- Apply for jobs and attend job fairs. With your newly polished interview skills and your resume in hand, begin applying for jobs that interest you and attending job fairs. Some schools offer job fairs and networking events to help students secure employment after graduation. If these opportunities are available at your school, be sure to take advantage. Apply to as many jobs as possible to increase your chances of success.
- Interview. Soon, jobs will begin contacting you for interviews. Remember to dress nicely, arrive on time, and be polite and personable. After the interview, it’s always a nice touch to send your interviewer a thank you note. This can help you stand out from the crowd!
- Start your career. Once you land a job, be sure to put your best foot forward. Continue being punctual, working hard, and asking questions when necessary. Maintaining a positive attitude, being a team player, and demonstrating a willingness to go above and beyond can help you climb the career ladder.
- Continue learning. Although you’re now employed, the journey isn’t over. It’s important to always continue learning. This can mean earning additional certifications, attending conferences, subscribing to blogs or reading books related to your industry, taking online classes, etc. In this way, you’ll stay informed about the latest trends and developments in your industry. Not only will this help you perform better at work, but it will also show your boss that you’re a dedicated employee who takes initiative.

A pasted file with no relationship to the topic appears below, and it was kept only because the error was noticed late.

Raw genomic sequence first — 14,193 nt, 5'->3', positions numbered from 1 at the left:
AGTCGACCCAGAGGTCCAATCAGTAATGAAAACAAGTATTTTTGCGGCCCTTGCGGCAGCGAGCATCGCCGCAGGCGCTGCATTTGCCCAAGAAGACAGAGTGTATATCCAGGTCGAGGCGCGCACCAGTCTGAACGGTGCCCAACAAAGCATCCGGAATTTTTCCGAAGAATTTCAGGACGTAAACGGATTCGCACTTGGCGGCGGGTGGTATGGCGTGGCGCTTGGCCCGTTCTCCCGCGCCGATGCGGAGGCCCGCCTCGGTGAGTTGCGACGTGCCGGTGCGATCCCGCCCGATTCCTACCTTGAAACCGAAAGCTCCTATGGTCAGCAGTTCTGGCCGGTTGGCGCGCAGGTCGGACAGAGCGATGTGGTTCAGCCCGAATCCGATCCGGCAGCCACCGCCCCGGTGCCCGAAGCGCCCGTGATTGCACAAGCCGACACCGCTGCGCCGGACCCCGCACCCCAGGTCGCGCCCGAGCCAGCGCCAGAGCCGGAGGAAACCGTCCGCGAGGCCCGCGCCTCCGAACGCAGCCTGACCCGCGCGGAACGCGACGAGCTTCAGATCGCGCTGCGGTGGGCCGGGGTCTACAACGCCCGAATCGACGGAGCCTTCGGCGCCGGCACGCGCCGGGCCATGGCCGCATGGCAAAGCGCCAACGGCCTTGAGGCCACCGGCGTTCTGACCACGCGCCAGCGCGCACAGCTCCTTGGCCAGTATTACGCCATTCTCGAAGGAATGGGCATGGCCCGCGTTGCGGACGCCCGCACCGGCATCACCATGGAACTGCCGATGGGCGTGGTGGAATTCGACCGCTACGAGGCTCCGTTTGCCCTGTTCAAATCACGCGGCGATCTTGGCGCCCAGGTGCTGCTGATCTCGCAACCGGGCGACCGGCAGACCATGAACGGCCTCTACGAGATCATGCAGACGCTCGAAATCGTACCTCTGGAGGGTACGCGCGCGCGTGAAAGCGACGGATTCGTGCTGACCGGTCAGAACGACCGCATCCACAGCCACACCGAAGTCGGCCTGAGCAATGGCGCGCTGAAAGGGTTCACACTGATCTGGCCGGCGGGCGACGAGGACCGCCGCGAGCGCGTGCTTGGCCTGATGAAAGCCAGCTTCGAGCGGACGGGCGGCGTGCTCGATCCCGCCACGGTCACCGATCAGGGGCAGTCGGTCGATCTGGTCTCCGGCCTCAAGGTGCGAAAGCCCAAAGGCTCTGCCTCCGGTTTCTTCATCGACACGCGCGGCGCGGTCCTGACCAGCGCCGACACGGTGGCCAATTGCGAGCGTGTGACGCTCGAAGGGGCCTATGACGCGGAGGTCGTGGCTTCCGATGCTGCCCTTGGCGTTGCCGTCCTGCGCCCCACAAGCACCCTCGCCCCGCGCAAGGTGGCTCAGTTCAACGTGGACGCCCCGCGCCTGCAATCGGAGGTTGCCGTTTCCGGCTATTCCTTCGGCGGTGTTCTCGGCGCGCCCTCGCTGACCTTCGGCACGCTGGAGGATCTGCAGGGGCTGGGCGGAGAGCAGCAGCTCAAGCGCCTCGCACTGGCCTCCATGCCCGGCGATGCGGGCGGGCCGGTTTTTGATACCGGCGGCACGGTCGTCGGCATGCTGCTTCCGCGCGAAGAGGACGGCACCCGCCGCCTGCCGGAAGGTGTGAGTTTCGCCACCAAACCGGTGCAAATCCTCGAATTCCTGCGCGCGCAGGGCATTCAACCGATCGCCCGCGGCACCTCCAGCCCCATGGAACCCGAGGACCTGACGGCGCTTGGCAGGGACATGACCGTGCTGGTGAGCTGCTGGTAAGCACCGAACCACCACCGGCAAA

Final Thoughts: How Veterans Should Plan Their Private Sector Academic Careers
Although there are many steps involved in getting an education and securing a career, knowing what to expect makes the process run far more smoothly.
In addition, veterans have many resources available to help navigate the transition to civilian life. With the right preparation and planning, you’ll earn a degree (or two) and find a successful and rewarding career.